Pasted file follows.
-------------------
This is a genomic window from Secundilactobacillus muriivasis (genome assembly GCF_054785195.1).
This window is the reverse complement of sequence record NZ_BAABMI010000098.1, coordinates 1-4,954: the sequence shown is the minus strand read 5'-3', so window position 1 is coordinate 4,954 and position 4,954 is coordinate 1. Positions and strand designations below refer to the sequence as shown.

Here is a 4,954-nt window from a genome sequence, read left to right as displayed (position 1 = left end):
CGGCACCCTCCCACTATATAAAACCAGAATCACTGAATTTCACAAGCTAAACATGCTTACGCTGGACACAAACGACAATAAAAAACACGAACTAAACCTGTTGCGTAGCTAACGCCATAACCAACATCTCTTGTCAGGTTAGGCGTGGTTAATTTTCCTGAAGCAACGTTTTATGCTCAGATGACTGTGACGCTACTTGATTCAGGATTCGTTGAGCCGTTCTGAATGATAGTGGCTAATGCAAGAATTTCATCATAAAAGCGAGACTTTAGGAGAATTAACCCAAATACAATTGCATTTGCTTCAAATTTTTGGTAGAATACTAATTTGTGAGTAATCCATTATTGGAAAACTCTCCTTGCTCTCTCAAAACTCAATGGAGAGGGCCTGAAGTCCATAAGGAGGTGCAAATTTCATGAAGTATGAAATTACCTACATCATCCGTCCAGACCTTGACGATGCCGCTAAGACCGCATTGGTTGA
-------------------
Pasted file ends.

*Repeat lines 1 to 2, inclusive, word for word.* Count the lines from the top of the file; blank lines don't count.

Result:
This is a genomic window from Secundilactobacillus muriivasis (genome assembly GCF_054785195.1).
This window is the reverse complement of sequence record NZ_BAABMI010000098.1, coordinates 1-4,954: the sequence shown is the minus strand read 5'-3', so window position 1 is coordinate 4,954 and position 4,954 is coordinate 1. Positions and strand designations below refer to the sequence as shown.